where T is the trend, S is the seasonality, I irregularity, and t denotes any given point in time.
The seasonally adjusted series thus becomes:
With this model, both the trend and the original series have the same units whereas the seasonality and irregularity are unitless factors whose values hover around 1.
Back to our Excel sheet, we need to insert a new column t, as in the datapoint. Do this just before the Year column and let the first value be 1 and the last 626, representing individual points in the time series. Your chart should look like this:
In our data, the moving average becomes our trend (since it smoothened out the seasonality and irregularity) while the closing price is our original or observed values. We use these values to calculate the product of St and It. From the first equation, we can do this by dividing the observed value with the trend. On column H, add a header for StIt. We begin calculating the values for this volume from row 16 by dividing cell F16 by cell G16 and then flash fill the formula to the entire column.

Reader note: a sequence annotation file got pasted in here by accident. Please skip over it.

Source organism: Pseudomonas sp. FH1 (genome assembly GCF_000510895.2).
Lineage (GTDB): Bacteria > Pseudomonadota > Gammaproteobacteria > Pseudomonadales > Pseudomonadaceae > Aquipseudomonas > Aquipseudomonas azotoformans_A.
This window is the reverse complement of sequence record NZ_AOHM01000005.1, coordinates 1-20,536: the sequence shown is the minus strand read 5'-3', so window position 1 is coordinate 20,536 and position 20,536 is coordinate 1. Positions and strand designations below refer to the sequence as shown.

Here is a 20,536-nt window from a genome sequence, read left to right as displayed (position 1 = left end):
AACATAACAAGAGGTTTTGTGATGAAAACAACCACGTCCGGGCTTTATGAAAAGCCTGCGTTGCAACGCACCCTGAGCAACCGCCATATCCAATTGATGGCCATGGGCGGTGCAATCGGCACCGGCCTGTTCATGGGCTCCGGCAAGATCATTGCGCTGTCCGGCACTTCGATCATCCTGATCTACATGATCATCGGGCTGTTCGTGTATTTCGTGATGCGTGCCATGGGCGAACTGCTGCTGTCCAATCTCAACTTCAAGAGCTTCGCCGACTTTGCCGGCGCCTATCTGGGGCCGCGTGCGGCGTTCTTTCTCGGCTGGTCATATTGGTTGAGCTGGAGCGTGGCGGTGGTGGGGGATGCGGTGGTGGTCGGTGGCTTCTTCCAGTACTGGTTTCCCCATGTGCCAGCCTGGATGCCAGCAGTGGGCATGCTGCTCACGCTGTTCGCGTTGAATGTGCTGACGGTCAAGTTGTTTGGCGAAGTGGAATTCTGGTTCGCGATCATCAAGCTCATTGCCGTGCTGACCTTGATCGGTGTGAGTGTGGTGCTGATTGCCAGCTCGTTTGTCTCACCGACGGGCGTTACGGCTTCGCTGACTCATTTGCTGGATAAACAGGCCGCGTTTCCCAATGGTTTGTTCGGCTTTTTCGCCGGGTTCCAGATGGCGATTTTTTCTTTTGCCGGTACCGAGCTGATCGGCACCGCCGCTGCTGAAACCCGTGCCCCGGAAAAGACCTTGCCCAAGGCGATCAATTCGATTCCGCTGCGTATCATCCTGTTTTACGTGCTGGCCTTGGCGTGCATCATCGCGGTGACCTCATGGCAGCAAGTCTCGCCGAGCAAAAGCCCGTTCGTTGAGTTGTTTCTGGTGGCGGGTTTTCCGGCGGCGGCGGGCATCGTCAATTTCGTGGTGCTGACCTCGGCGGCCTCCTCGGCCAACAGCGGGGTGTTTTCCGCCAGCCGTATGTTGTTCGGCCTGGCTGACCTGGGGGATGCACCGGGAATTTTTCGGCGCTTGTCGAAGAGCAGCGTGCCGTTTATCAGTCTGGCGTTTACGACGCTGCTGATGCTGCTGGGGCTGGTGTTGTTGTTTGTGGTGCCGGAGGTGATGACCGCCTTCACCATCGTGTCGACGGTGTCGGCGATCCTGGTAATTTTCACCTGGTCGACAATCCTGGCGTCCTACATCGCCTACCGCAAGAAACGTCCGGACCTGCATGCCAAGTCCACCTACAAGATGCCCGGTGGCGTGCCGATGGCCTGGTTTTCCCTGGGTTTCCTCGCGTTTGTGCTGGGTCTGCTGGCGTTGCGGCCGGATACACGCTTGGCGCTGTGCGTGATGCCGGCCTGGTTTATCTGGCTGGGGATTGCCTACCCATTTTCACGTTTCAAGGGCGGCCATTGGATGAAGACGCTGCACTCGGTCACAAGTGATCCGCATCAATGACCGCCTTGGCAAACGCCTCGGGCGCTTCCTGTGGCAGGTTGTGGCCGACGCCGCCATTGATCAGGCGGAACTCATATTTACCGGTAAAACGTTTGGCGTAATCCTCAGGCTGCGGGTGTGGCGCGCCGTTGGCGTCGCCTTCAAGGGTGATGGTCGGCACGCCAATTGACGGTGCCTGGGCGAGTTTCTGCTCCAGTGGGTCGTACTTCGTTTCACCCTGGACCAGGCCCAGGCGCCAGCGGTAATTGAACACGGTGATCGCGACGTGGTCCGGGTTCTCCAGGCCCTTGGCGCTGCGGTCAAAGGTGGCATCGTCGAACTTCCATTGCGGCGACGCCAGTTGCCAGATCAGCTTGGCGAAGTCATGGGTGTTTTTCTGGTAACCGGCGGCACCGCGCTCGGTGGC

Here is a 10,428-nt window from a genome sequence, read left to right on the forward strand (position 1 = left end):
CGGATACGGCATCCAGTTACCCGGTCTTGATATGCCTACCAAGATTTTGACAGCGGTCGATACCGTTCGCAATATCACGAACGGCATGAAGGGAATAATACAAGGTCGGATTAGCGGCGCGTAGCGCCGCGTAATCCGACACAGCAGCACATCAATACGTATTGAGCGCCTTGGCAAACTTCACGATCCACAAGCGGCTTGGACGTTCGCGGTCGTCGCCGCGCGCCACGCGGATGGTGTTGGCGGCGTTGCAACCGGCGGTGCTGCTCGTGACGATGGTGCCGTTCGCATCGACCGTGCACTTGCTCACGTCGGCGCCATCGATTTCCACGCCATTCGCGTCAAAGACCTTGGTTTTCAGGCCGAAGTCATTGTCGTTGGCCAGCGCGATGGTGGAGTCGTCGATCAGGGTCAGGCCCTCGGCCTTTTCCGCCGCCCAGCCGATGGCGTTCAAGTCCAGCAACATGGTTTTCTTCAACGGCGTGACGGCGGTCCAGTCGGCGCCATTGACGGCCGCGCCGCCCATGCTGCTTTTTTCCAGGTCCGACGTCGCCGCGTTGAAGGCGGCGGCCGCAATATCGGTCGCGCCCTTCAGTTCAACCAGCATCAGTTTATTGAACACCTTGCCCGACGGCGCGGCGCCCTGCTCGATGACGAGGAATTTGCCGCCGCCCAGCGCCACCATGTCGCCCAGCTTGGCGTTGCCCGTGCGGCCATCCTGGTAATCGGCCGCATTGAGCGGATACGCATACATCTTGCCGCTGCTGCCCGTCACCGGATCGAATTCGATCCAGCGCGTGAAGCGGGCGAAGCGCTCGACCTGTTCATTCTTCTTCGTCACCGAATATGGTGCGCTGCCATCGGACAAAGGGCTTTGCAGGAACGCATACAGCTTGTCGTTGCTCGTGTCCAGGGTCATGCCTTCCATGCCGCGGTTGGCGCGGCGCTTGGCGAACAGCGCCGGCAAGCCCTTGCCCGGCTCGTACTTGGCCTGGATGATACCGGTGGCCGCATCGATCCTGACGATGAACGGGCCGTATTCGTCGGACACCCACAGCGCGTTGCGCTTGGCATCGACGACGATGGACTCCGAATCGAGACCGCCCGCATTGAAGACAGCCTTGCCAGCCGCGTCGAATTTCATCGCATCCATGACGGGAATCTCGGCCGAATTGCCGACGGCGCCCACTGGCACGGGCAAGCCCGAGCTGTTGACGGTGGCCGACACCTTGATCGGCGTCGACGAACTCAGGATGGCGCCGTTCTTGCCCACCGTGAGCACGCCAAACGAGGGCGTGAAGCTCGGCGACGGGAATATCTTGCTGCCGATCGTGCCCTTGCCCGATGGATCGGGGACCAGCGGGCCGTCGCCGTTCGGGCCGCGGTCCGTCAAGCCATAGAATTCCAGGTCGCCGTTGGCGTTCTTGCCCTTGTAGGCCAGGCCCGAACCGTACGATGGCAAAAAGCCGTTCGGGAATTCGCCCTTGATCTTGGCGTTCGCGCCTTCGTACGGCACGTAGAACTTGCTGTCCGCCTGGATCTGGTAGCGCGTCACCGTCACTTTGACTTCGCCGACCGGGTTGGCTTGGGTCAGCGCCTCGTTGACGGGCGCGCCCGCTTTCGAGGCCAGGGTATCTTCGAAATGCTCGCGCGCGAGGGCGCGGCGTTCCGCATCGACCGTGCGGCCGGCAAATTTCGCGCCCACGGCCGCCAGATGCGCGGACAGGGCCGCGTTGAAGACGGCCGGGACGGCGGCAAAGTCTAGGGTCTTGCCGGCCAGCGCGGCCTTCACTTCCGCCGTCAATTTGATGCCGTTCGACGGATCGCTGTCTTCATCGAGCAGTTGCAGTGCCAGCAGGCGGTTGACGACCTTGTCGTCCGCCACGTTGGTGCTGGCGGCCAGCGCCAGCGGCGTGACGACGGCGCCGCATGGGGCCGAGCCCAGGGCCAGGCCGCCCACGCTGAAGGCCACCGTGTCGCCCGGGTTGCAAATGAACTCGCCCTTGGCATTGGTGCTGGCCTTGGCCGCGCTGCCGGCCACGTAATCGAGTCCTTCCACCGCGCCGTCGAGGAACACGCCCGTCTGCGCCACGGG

Essentially, the values in column H tell us by how much the seasonality and irregularity components are above or below the observed values. For example, on day 15 (row 16), 1.92% of the closing price was caused by the S and I in the upward direction.
At this point, we have the product of the seasonality and irregularity components. However, we want to extract only the seasonality. If we were using data that does not include distortions as a result of a global pandemic, it would be possible to visually identify seasonality trends by simply plotting the time series of the stock’s price. However, due to these disruptions, we cannot clearly say that there is any discernible trend.